But now I have this new tension. I’m a new mom. I LOVE being a mom. I have learned so much in such a short time. I also love reflection, contemplation, and quietly sitting with God. There hasn’t been much of that in this new season, so I’ve been frantically searching in the spare moments for new ways of hearing Him for myself and others.
Recently, I stumbled upon a facebook group that focuses on helping make the ordinary days something more important, something sacred. Since I seem to be looking forward to many years of ordinary days and fewer times of quiet reflection, I jumped in. Through this group and the resources many people have shared, I’ve been learning about the liturgical church year. Learning that there are seasons beyond Advent and Lent have been intriguing as it was not a part of my faith background.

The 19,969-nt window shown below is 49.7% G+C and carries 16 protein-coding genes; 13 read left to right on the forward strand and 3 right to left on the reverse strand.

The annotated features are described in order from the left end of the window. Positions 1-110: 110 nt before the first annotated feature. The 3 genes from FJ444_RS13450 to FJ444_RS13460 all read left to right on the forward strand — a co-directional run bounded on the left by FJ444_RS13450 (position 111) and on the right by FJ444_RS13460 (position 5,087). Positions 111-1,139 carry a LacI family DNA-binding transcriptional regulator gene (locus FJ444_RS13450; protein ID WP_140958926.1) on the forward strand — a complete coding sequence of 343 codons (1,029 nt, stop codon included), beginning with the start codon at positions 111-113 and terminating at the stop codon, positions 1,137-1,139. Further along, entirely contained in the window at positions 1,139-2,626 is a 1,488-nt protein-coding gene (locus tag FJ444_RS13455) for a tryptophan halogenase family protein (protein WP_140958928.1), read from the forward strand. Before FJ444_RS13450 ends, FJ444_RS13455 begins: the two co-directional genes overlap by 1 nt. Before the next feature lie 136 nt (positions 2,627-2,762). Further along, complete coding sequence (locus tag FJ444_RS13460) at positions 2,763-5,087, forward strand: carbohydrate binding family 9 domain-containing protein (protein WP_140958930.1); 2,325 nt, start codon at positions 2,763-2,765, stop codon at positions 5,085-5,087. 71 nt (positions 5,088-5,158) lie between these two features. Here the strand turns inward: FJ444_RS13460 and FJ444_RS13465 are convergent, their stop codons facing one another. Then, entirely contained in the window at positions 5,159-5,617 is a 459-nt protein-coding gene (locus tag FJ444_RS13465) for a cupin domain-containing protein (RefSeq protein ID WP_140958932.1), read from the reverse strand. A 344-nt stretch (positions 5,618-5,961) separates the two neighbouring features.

As I’ve been learning about this new perspective my ordinary days have started to change because of this idea: the liturgical year is about Remembering you are stepping into God’s story.
Cue the carrots.
This idea of stepping into God’s story is coming to mind at various times throughout my week. This week, it happened to be while I was peeling carrots. Peeling a full 5lbs of carrots meant I had plenty of time to think about how much I wanted to be doing something (anything!) else. Since God’s story is happening all around us, I decided to ask the Spirit what he was up to here, in my house, with my son sitting a few feet away playing, and no other person in sight capable of intelligent conversation. I didn’t expect a response. However, the Spirit began comparing me to a carrot…